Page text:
Evolution of a mobile game: Marketing and promotion

Evolution of a mobile game: Marketing and promotion

By Oli Christie

December 3rd 2012 at 11:30AM

Neon Play CEO Oli Christie on making the world notice your new creation

In the third of a three part series, Oli Christie, founder and CEO of Neon Play, discusses how to effectively market and promote a mobile game

You can read part one of the series, which looks at the formation of the core idea, here, and part two – an analysis of the process of making that idea in to a game – here.

“Puts the latest Burnout series release to shame.” It’s the kind of review you love to see as an independent developer (and we didn’t write it ourselves...). Traffic Panic London, the third instalment of Neon Play’s Traffic Panic series, was packed with exciting new features and winning plaudits from reviewers who were suggesting that our simple, casual game was better than the latest release from the long-established Criterion/EA Burnout franchise.

Happy does not even begin to cover it.

But how did we get to this point? The mark of a great mobile games studio is, of course, the ability to develop good quality games. It will be the effectiveness of your marketing and promotion efforts, however, that will have a big impact on determining whether those games are a hit with consumers.

Marketing and promotion begins from the very moment you have completed the game.

Designing an aesthetically appealing app icon and selecting the best screen shots will help grab the attention of customers as they casually peruse app stores. It is important that the images are illustrative of the game contents otherwise you are at risk of undermining the relationship between the studio and consumer. Throughout the Traffic Panic Series, our app icons have changed from a very simplistic, comic-style crash through to the more dynamic and provocative image of a red double-decker bus crashing into a black cab. By using similar patterns and iconography the new game is identifiable to fans of the Traffic Panic series while simultaneously charting the evolutionary gameplay of the three games.

As part of the app submission process, you are able to provide a short description of your game which is a chance to sell the concept. Descriptions should be punchy and succinct; highlighting the game’s unique elements and enabling players to gain an understanding of the game objective from the briefest of word counts. If you want people to download your game – and especially if you want them to pay for it – you will need to convince people that it is worth the investment both in terms of time and money. As you release updates to your game, you can revise the accompanying description to include some of the positive reviews that you will hopefully have received in the weeks or months since the initial launch.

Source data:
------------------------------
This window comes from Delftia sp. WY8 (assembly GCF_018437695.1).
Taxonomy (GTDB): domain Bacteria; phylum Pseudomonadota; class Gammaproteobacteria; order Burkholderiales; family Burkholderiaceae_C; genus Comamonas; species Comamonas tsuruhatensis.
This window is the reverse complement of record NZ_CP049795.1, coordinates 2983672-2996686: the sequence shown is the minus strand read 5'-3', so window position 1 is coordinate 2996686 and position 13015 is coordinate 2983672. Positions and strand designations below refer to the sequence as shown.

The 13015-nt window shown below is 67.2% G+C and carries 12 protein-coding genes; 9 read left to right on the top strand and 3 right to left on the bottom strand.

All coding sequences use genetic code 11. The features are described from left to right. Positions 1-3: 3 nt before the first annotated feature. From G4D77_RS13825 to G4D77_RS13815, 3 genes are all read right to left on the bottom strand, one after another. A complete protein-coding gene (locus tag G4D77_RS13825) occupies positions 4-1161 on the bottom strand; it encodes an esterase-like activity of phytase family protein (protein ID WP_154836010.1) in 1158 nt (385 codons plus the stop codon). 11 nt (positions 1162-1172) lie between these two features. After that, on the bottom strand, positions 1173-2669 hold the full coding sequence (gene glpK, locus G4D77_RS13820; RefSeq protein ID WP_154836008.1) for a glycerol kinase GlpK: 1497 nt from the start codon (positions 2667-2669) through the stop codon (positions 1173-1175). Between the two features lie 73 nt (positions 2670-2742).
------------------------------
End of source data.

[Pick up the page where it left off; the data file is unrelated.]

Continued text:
One of the most effective promotional tools available, and one which we think is a must in mobile game marketing, is a gameplay trailer. It is a medium which is ideal for action- orientated games but you really have free reign to make a creative and dynamic calling card for your forthcoming game whatever genre you are working in. One of the advantages of the Google Play Store is the ability to incorporate these video trailers into the app page which undoubtedly provides the player with a better idea of what they are buying into.

These videos are prime content for a designated studio YouTube channel and can be used to promote the game via other social media feeds – primarily Twitter and Facebook – in the lead-up to launch day and beyond. We have found that our videos have often been repurposed into reviews or at the very least linked to and it does make a difference. The trailer for Traffic Panic London has gained over 1 million views on our YouTube channel and has had positive feedback. It’s another avenue that is well worth exploring as you search for success.

Getting noticed

The ultimate test of the potential success of a game is if Apple or Google pick up on it during the app submission and approval stage and choose to feature it on the front page of their app stores. Editorial coverage like this is hugely important in helping your game get noticed amongst the hundreds of games that are released each day and can play a big part in determining its success.

As I wrote in the first part of this series, the main motivation in bringing Traffic Panic to the streets of London was to riff on the fact that the eyes of the world would be on London during the Queen’s Diamond Jubilee and the Olympics. This thinking obviously struck a chord with both the App Store and the Google Play Store and we were lucky enough to receive some fantastic editorial coverage which helped us launch the game.